More than 22,000 Earth and space scientists, educators, students, and other leaders gathered in San Francisco, California to present groundbreaking research and connect with colleagues. PolarTREC staff and alumni teachers and researchers present posters, oral presentations, and convene sessions in education and outreach strands. In addition to presentations, PolarTREC teacher Gary Wesche, researcher Heidi Roop, and manager Sarah Bartholow co-convened a session for Polar Educators International with an excellent selection of presentations raising awareness of polar education initiatives.
PolarTREC event coordinator: Sarah Bartholow.
This event is four hours long, free, and open to the public. Participants make their way through an average of 20-30 exhibits offering a variety of easy, family friendly, hands-on activities and an opportunity to interact one-on-one with scientists, engineers, and education specialists.
PolarTREC hosted an informational booth for educators on opportunities to work with research teams as well as bringing polar science into the classroom. Other polar organizations including APECS (Association of Polar Early Career Scientists) and PEI (Polar Educators International) hosted booths with activities for students.
Authors: Janet Warburton and Sarah Bartholow
Session: GC029. Cutting-Edge Challenges in Climate Change Science (Poster)
This poster speaks to the practices within the PolarTREC program and how researchers can meet outreach expectations, impact the public, and refine their science with teachers in the field.
PolarTREC (Teachers and Researchers Exploring and Collaborating) is a program in which K-12 teachers spend 2-6 weeks participating in hands-on field research experiences in the polar regions. The goal of PolarTREC is to invigorate polar science education and understanding by bringing K-12 educators and polar researchers together.
Program data has illuminated a crucial dynamic that increases the potential for a successful climate change science campaign. We contend that the inclusion of a teacher into the field research campaign can tackle challenges such as reframing climate change science to better address the need for a particular campaign, as well as garnering the science project the necessary support through effective, authentic, and tangible communication efforts to policymakers, funders, students, and the public.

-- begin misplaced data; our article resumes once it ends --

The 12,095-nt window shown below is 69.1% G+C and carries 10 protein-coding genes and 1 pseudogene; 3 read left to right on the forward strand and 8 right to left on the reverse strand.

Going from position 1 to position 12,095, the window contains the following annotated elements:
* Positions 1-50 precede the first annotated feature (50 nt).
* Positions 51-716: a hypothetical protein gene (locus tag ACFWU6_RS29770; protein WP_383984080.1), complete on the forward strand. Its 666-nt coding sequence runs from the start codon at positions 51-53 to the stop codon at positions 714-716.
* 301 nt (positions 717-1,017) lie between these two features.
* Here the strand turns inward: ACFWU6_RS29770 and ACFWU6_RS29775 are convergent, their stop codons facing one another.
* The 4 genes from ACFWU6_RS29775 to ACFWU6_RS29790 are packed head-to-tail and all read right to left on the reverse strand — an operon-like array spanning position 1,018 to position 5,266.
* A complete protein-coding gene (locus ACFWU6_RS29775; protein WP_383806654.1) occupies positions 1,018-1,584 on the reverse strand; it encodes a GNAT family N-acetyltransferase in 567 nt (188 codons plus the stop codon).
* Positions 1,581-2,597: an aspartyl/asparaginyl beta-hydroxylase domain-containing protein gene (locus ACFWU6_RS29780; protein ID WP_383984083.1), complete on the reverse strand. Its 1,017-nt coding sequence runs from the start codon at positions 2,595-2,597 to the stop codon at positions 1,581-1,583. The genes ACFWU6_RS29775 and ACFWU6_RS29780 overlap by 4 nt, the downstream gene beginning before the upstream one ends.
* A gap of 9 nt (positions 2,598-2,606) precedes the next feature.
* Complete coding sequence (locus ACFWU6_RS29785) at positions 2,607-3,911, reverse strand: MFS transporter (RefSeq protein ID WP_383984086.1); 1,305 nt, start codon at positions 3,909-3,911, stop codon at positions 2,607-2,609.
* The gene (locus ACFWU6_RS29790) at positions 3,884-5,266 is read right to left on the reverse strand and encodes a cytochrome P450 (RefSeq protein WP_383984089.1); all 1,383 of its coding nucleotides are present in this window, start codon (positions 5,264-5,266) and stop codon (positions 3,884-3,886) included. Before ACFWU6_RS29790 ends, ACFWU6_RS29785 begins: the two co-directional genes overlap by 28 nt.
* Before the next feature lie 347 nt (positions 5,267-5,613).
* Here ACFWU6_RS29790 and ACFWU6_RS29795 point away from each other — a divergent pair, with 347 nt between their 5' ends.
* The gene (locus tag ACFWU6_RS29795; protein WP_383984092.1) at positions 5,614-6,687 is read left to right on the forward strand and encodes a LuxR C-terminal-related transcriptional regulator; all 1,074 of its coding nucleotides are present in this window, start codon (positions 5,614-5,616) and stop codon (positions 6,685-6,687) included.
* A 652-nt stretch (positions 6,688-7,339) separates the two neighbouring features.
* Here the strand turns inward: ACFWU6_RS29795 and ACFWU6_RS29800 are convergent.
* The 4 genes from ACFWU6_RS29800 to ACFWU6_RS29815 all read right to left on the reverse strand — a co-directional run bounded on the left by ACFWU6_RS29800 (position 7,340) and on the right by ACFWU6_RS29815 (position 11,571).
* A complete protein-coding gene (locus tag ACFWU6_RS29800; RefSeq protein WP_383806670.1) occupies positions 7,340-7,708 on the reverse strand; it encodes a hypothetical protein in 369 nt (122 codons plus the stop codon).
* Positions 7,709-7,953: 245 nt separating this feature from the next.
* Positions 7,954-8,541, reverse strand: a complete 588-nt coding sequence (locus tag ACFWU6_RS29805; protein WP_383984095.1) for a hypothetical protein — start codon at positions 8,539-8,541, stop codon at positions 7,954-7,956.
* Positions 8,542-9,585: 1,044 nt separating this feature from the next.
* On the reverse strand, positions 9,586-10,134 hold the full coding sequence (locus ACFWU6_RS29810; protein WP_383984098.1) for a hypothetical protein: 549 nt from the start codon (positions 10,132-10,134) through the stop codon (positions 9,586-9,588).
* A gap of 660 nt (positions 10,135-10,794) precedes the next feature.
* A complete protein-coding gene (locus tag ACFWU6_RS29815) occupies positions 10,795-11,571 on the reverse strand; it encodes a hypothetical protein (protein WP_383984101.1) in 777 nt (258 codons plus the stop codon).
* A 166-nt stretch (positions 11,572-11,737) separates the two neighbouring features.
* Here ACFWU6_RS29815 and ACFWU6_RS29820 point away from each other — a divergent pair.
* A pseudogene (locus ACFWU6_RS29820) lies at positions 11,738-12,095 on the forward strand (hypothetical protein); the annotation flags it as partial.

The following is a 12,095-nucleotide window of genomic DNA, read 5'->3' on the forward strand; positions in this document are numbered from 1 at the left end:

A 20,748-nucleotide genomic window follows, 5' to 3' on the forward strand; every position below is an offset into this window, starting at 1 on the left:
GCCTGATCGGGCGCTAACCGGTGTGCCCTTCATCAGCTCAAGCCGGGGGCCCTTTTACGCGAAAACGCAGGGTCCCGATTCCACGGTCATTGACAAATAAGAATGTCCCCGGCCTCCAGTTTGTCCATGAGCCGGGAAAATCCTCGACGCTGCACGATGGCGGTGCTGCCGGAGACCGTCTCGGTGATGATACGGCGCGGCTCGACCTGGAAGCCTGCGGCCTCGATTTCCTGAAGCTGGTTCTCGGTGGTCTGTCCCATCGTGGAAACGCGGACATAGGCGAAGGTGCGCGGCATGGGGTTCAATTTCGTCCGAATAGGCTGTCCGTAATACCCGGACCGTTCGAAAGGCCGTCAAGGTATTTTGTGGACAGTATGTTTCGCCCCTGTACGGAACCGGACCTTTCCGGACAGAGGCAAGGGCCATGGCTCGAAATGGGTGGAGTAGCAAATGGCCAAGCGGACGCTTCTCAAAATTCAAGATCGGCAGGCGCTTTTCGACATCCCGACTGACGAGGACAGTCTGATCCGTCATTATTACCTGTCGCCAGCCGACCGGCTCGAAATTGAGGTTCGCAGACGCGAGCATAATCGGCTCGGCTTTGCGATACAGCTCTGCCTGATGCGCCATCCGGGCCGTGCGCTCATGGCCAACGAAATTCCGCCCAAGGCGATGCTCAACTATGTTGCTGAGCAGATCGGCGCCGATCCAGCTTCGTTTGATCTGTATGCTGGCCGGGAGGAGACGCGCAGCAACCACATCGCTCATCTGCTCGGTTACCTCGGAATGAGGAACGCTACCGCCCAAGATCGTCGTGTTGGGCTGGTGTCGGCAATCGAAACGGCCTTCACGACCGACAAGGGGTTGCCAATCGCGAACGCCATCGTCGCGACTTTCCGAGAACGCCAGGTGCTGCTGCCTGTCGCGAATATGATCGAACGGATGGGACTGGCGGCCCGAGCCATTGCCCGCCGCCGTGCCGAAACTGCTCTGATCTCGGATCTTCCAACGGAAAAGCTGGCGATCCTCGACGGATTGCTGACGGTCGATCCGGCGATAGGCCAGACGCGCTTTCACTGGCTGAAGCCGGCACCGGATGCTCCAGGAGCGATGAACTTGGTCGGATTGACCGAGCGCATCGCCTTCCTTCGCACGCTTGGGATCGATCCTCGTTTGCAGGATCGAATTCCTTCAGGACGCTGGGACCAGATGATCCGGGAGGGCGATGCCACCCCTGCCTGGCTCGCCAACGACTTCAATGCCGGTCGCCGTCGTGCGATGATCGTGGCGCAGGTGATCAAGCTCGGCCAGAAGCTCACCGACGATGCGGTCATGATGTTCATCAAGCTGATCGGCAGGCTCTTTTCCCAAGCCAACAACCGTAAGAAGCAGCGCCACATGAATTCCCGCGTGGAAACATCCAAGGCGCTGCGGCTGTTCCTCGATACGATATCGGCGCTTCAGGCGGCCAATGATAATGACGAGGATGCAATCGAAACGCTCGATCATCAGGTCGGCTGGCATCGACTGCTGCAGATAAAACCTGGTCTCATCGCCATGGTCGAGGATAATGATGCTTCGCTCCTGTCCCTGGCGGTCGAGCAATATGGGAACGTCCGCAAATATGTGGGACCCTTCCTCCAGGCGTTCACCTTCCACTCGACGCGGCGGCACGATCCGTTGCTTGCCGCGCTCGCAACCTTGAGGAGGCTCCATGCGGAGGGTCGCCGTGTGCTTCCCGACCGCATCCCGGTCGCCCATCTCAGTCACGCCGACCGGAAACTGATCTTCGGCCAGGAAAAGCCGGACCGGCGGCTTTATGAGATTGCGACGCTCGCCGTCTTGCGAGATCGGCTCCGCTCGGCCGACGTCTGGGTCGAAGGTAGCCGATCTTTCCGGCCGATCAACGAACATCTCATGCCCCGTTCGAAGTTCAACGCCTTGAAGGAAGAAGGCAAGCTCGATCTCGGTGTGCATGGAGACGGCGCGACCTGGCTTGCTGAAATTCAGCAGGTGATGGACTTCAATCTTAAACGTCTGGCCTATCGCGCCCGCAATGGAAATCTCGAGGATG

The program evaluation queried researchers on a.) the teachers' primary roles in the field b.) the impact teachers on the team's field research, and c.) the teachers' role conducting outreach. Additionally, researchers identified the importance of the facilitator, the Arctic Research Consortium of the United States (ARCUS), as an integral component to the challenge of providing a meaningful broader impact statement to the science proposal.
Researchers reported the value of explaining their science, in-situ, allowed them to reframe and rework the objectives of the science project to attain meaningful outcomes. More than half of the researchers specifically noted that one of the strengths of the PolarTREC project is its benefit to the scientific process.
The researchers also viewed PolarTREC as an essential outreach activity for their research project. Other researchers said that the outreach provided by their teacher also improved the research project’s public image and articulated complex ideas to the public at large.
Contributing author: Sarah Bartholow
Polar Educators International (PEI) is a global professional network for those who educate in, for, and about the polar regions. Our goal is to connect educators, scientists, and community members to share expertise around the world and to rekindle student and public engagement with global environmental change. The growing membership in over 30 countries is now recognized as a leading organization capable of fulfilling E&O goals of international science organizations and training educators to facilitate outstanding polar science and climate change education in classrooms. This session will address the importance of dedicated, high-caliber, interpersonal professional networks that are linked directly to the expert science community to better serve science goals and education in classrooms. Discover that the educators and scientists in the network are resources themselves to help you become a leader in polar and climate education; arguably our most important content at the international level.
Contributing conveners: Heidi A. Roop, Sarah Bartholow, Louise Huffman, and Gary Wesche
Global efforts to raise awareness and literacy about the Arctic and Antarctic continue to grow, with new events and activities stemming out of initiatives such as the 2007-2008 International Polar Year, the Association of Polar Early Career Scientists, and Polar Educators International. This session provides a platform for educators and scientists to share perspectives, experiences, and resources used in communicating the scientific, social, and political issues of the polar regions. An aim of this session is to foster new collaborations, inspire ideas, and improve the effectiveness and reach of these globally diverse educational efforts.
Shown here is a word cloud created from the abstracts accepted to present in the session.